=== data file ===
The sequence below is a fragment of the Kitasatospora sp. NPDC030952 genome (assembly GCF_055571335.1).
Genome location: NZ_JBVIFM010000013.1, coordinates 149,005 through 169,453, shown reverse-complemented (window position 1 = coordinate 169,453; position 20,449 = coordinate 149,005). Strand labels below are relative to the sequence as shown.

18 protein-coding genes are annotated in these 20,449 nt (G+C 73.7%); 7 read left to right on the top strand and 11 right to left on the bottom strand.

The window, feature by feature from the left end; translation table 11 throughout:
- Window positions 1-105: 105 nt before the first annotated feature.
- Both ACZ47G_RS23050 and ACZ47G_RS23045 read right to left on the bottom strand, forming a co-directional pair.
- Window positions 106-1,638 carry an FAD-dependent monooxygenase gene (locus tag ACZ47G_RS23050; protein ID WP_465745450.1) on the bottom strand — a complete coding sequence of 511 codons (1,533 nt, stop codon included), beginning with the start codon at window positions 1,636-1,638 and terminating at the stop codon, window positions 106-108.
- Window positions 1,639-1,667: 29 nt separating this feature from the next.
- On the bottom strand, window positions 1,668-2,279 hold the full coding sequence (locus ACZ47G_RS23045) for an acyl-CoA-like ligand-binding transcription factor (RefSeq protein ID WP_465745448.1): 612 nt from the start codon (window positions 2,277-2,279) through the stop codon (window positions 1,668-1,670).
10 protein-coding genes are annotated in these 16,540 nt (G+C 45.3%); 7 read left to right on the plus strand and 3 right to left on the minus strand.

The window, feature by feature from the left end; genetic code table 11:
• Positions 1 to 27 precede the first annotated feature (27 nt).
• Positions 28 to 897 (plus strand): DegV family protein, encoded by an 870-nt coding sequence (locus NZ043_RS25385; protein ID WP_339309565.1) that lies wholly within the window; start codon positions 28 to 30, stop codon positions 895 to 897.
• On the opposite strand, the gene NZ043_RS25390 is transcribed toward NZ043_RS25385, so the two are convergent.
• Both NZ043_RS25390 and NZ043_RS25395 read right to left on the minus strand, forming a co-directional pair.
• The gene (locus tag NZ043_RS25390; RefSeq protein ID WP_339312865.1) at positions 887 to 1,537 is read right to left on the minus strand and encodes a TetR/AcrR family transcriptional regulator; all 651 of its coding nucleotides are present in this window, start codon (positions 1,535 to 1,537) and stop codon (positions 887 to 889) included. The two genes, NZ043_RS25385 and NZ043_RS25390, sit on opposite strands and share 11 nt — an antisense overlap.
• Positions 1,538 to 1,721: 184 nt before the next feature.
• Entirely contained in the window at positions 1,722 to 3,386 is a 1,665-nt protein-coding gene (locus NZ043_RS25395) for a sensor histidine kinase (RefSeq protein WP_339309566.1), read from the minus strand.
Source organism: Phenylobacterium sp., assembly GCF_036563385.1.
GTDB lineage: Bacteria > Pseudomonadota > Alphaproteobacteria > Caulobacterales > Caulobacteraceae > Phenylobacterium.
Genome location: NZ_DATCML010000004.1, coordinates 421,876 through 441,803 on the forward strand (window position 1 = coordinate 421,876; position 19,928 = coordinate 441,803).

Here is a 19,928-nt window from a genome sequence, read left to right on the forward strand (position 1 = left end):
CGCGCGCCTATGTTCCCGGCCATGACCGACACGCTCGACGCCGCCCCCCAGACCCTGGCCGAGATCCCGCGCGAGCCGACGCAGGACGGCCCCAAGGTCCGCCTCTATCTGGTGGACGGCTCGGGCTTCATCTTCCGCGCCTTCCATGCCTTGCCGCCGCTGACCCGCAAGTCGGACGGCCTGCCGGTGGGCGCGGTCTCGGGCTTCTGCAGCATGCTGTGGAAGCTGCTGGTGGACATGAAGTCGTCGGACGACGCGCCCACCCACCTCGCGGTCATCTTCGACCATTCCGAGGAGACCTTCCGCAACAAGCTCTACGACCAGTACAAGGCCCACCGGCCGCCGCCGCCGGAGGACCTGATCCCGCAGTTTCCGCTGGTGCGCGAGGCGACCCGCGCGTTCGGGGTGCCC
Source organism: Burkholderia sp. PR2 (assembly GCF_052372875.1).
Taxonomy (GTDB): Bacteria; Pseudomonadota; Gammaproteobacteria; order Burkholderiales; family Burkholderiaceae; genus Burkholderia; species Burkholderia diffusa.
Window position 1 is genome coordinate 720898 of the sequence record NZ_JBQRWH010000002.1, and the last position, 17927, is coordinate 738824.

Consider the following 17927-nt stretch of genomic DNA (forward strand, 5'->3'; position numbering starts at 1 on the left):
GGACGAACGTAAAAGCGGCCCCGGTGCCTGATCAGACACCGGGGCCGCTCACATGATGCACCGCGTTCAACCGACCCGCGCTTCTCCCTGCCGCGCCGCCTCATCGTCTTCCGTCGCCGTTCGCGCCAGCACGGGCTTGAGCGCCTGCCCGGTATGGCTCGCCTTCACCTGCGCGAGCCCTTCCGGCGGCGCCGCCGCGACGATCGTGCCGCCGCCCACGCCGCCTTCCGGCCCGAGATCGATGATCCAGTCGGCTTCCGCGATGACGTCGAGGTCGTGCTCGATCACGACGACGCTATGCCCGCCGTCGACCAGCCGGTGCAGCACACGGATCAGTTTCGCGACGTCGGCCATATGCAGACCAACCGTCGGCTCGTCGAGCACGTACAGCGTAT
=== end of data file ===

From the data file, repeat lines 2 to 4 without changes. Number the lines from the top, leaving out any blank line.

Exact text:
Genome location: NZ_JBVIFM010000013.1, coordinates 149,005 through 169,453, shown reverse-complemented (window position 1 = coordinate 169,453; position 20,449 = coordinate 149,005). Strand labels below are relative to the sequence as shown.

18 protein-coding genes are annotated in these 20,449 nt (G+C 73.7%); 7 read left to right on the top strand and 11 right to left on the bottom strand.

The window, feature by feature from the left end; translation table 11 throughout: